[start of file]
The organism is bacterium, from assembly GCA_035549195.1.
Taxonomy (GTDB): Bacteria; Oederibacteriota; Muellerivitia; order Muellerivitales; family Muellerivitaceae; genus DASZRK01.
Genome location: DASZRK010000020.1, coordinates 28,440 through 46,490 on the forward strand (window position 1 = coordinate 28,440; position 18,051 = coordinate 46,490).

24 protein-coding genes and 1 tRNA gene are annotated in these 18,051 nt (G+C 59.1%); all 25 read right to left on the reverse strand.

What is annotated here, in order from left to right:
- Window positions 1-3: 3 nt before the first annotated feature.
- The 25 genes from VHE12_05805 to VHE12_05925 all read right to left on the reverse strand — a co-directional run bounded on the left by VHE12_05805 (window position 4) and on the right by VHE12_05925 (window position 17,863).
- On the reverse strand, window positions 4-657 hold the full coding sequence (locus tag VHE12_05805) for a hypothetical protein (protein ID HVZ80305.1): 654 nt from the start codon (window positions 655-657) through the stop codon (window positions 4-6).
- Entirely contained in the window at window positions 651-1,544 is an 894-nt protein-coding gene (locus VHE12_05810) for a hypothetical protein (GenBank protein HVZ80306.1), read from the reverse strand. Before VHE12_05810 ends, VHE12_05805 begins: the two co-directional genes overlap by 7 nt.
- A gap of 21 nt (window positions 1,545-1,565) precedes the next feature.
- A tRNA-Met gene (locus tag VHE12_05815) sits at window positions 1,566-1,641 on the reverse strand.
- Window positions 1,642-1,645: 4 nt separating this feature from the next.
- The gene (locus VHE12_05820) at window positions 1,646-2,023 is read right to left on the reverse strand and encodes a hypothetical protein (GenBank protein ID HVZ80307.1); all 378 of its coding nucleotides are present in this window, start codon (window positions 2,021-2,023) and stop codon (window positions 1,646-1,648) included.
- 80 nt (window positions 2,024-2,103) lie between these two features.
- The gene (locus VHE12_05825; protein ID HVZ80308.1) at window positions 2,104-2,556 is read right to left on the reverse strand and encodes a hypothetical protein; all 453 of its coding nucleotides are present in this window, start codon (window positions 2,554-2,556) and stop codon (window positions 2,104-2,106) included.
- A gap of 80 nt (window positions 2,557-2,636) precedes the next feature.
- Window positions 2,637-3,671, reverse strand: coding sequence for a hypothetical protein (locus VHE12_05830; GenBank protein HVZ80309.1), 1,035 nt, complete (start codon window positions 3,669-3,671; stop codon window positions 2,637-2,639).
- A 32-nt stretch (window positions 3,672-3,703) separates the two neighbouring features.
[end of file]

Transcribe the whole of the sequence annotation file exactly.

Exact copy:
The organism is bacterium, from assembly GCA_035549195.1.
Taxonomy (GTDB): Bacteria; Oederibacteriota; Muellerivitia; order Muellerivitales; family Muellerivitaceae; genus DASZRK01.
Genome location: DASZRK010000020.1, coordinates 28,440 through 46,490 on the forward strand (window position 1 = coordinate 28,440; position 18,051 = coordinate 46,490).

24 protein-coding genes and 1 tRNA gene are annotated in these 18,051 nt (G+C 59.1%); all 25 read right to left on the reverse strand.

What is annotated here, in order from left to right:
- Window positions 1-3: 3 nt before the first annotated feature.
- The 25 genes from VHE12_05805 to VHE12_05925 all read right to left on the reverse strand — a co-directional run bounded on the left by VHE12_05805 (window position 4) and on the right by VHE12_05925 (window position 17,863).
- On the reverse strand, window positions 4-657 hold the full coding sequence (locus tag VHE12_05805) for a hypothetical protein (protein ID HVZ80305.1): 654 nt from the start codon (window positions 655-657) through the stop codon (window positions 4-6).
- Entirely contained in the window at window positions 651-1,544 is an 894-nt protein-coding gene (locus VHE12_05810) for a hypothetical protein (GenBank protein HVZ80306.1), read from the reverse strand. Before VHE12_05810 ends, VHE12_05805 begins: the two co-directional genes overlap by 7 nt.
- A gap of 21 nt (window positions 1,545-1,565) precedes the next feature.
- A tRNA-Met gene (locus tag VHE12_05815) sits at window positions 1,566-1,641 on the reverse strand.
- Window positions 1,642-1,645: 4 nt separating this feature from the next.
- The gene (locus VHE12_05820) at window positions 1,646-2,023 is read right to left on the reverse strand and encodes a hypothetical protein (GenBank protein ID HVZ80307.1); all 378 of its coding nucleotides are present in this window, start codon (window positions 2,021-2,023) and stop codon (window positions 1,646-1,648) included.
- 80 nt (window positions 2,024-2,103) lie between these two features.
- The gene (locus VHE12_05825; protein ID HVZ80308.1) at window positions 2,104-2,556 is read right to left on the reverse strand and encodes a hypothetical protein; all 453 of its coding nucleotides are present in this window, start codon (window positions 2,554-2,556) and stop codon (window positions 2,104-2,106) included.
- A gap of 80 nt (window positions 2,557-2,636) precedes the next feature.
- Window positions 2,637-3,671, reverse strand: coding sequence for a hypothetical protein (locus VHE12_05830; GenBank protein HVZ80309.1), 1,035 nt, complete (start codon window positions 3,669-3,671; stop codon window positions 2,637-2,639).
- A 32-nt stretch (window positions 3,672-3,703) separates the two neighbouring features.